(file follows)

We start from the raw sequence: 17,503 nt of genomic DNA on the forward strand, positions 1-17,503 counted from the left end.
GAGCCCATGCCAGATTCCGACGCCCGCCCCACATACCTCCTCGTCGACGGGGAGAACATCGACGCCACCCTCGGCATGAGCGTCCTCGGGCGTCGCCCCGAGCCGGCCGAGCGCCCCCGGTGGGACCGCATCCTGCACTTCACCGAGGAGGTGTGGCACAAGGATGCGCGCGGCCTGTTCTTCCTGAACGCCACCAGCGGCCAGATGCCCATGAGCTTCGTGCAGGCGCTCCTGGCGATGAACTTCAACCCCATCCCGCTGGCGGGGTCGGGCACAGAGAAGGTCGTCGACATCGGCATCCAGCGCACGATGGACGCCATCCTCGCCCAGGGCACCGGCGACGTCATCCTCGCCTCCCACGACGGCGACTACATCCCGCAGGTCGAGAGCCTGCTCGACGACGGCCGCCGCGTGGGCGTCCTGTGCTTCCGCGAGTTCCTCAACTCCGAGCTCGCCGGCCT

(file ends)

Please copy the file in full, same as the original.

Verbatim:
We start from the raw sequence: 17,503 nt of genomic DNA on the forward strand, positions 1-17,503 counted from the left end.
GAGCCCATGCCAGATTCCGACGCCCGCCCCACATACCTCCTCGTCGACGGGGAGAACATCGACGCCACCCTCGGCATGAGCGTCCTCGGGCGTCGCCCCGAGCCGGCCGAGCGCCCCCGGTGGGACCGCATCCTGCACTTCACCGAGGAGGTGTGGCACAAGGATGCGCGCGGCCTGTTCTTCCTGAACGCCACCAGCGGCCAGATGCCCATGAGCTTCGTGCAGGCGCTCCTGGCGATGAACTTCAACCCCATCCCGCTGGCGGGGTCGGGCACAGAGAAGGTCGTCGACATCGGCATCCAGCGCACGATGGACGCCATCCTCGCCCAGGGCACCGGCGACGTCATCCTCGCCTCCCACGACGGCGACTACATCCCGCAGGTCGAGAGCCTGCTCGACGACGGCCGCCGCGTGGGCGTCCTGTGCTTCCGCGAGTTCCTCAACTCCGAGCTCGCCGGCCT